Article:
1. I’m glad you and Lofton are trying to get this behind you. Nevertheless, I have unsubscribed from R&T because of the direction in which Lofton has increasingly moved. He’s doing contortions in explaining and defending this Pope’s disturbing decisions and statements. He has lost credibility by doing so. If he felt uncomfortable in critically, but charitably, addressing papal missteps, then he should simply remain silent. It would be more honorable.

    1. I'm with you. Same sheet of music as you. Lofton seems to have become very bitter, angry, nasty and overwhelmed with being RIGHT all the time at the expense of charity. He ought to take a page from Trent Horn, Jimmy Akin or Dr Dave Anders on EWTN. They know how to engage opposing views with charity. I skip his podcasts now. Don't like the tone; and it's too bad because his content (minus the attitude) is usually correct.

    2. Ditto. I unsubscribed about a month ago. Lofton's reasoning is: you MUST take every egregious statement by the current pontiff (actually anyone in the Church hierarchy) and twist it into pretzels to reconcile it with Catholicism, and if you don't you are sinning against obedience and charity, and probably a heretic. In the mean time, he reads into his enemies' statements and assigns them the most uncharitable, guilt-by-association interpretations and then declares them anathema, name-calling, mocking, and blocking them. He loves his straw men. It's a tired routine and I hope he some day sees how toxic and petty he has become.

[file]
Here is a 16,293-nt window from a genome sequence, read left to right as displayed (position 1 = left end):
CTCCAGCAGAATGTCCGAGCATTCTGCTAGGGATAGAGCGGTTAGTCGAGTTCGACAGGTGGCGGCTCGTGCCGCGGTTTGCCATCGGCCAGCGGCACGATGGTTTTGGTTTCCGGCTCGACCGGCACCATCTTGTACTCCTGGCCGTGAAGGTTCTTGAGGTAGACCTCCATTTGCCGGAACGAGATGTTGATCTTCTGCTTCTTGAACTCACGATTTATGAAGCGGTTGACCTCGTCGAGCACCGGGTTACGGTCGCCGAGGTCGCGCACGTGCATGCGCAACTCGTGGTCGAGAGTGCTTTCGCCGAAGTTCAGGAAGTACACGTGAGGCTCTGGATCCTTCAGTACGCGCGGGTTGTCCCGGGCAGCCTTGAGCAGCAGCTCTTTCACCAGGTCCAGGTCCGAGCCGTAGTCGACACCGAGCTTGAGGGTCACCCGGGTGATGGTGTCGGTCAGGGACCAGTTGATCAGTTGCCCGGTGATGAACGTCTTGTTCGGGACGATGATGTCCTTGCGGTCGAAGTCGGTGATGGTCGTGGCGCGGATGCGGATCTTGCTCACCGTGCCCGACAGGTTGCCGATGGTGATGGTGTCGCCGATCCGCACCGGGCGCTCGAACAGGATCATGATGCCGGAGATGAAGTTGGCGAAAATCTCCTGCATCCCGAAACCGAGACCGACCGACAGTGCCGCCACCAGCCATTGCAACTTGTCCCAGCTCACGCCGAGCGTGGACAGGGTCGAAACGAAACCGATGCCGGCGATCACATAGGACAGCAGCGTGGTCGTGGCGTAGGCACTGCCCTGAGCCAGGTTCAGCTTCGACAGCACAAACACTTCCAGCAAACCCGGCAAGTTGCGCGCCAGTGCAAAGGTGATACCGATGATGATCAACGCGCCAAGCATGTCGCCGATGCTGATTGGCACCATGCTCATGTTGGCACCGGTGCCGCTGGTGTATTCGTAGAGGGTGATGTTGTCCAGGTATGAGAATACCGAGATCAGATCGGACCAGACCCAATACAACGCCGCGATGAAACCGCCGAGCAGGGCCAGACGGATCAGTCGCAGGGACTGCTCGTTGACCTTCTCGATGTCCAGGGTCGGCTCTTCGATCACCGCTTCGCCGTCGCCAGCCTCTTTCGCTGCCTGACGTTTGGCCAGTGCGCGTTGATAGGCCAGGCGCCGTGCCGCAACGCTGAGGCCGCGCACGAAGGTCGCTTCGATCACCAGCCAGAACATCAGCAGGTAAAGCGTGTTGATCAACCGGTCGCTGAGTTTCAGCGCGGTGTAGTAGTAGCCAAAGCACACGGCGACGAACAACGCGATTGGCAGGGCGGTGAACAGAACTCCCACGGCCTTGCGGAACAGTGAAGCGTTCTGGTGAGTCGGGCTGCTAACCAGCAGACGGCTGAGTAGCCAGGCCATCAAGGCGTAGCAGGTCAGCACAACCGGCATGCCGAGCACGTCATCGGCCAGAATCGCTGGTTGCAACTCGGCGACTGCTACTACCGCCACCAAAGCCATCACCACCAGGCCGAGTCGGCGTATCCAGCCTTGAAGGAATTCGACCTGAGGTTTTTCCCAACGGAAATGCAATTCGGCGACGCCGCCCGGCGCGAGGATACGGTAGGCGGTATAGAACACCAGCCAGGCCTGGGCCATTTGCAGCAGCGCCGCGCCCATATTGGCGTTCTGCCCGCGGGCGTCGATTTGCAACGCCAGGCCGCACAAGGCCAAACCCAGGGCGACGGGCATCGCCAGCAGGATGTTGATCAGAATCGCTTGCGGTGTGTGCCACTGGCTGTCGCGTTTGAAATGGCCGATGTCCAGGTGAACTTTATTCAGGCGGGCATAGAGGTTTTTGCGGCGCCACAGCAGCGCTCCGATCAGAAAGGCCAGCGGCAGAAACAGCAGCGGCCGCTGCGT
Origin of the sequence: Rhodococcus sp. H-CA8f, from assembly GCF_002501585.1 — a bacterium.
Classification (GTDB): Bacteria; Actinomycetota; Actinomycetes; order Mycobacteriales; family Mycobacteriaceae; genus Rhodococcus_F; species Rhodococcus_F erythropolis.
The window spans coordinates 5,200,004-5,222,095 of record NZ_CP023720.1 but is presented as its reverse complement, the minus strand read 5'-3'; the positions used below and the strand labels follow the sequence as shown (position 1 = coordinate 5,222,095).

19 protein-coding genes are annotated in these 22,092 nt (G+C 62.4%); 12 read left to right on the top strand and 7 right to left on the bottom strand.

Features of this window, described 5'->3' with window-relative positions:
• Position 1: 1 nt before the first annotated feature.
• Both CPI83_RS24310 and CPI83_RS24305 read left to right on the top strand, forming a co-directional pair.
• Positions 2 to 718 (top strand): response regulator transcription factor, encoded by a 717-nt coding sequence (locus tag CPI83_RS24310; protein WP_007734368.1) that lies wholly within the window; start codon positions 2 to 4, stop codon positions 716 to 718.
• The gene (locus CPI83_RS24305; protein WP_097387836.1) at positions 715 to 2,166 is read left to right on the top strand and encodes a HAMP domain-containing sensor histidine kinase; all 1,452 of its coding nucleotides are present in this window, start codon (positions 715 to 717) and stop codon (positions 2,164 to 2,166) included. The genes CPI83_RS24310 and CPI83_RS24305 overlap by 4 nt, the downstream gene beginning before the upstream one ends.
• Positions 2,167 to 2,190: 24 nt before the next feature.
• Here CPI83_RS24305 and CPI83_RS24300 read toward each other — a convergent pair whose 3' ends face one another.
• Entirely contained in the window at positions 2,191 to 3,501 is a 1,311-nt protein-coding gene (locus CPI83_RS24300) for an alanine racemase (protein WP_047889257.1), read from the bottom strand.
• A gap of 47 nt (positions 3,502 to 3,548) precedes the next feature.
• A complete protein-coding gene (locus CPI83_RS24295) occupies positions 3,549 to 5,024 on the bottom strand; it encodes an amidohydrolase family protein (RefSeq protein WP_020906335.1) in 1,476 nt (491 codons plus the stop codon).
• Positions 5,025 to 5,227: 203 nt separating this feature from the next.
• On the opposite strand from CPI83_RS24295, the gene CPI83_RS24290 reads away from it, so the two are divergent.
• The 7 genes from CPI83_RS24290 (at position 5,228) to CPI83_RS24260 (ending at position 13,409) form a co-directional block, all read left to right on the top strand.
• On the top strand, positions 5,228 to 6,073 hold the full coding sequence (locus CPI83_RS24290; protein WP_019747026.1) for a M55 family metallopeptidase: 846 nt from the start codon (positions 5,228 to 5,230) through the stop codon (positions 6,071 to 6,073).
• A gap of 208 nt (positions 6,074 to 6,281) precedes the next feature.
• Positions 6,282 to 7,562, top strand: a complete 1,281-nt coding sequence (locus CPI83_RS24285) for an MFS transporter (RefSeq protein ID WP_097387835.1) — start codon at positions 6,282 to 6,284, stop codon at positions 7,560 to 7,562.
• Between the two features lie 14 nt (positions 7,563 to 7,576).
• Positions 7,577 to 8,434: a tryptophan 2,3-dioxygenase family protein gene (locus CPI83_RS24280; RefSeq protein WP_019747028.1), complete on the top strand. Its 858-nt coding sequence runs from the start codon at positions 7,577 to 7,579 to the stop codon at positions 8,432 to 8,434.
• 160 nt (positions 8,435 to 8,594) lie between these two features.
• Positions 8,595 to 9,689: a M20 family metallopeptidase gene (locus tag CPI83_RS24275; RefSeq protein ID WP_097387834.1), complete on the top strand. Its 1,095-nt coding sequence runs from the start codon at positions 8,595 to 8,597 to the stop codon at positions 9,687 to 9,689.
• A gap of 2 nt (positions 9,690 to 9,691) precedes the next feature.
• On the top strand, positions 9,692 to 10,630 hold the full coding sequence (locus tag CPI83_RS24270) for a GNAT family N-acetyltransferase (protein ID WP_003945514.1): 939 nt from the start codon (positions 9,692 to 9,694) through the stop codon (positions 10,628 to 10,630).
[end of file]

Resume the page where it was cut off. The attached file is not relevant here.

2. My own opinion of Lofton is very low at this point. But I would like him to prove me wrong.

    1. At this point, I don't know anyone who likes him that isn't aligned with Where Peter Is or other left (in the broad sense) leaning people. He (back when Ybarra as there) had a really healthy group of people from all kinds of trads to conservatives to more moderate people. Now it's an echo chamber of rehashing the same talking points over and over again with nothing new (besides the cover of scandal and clickbait)

    2. Many people in these circles online are drama-loving narcissists that overreact to one another and refuse to speak to each other directly in order to settle their differences. That is what normal, mentally-stable adults with testicles tend to do. It's a microcosm of that same parasociality that has characterized the relationship between the Vatican and "traditionalists" for decades. I generally tend not to follow this stuff, because every time I check out what going on in Catholic interwebz there's some new petty scandal and it's so tiring. Just talk to each other like men already and quit milking drama for content.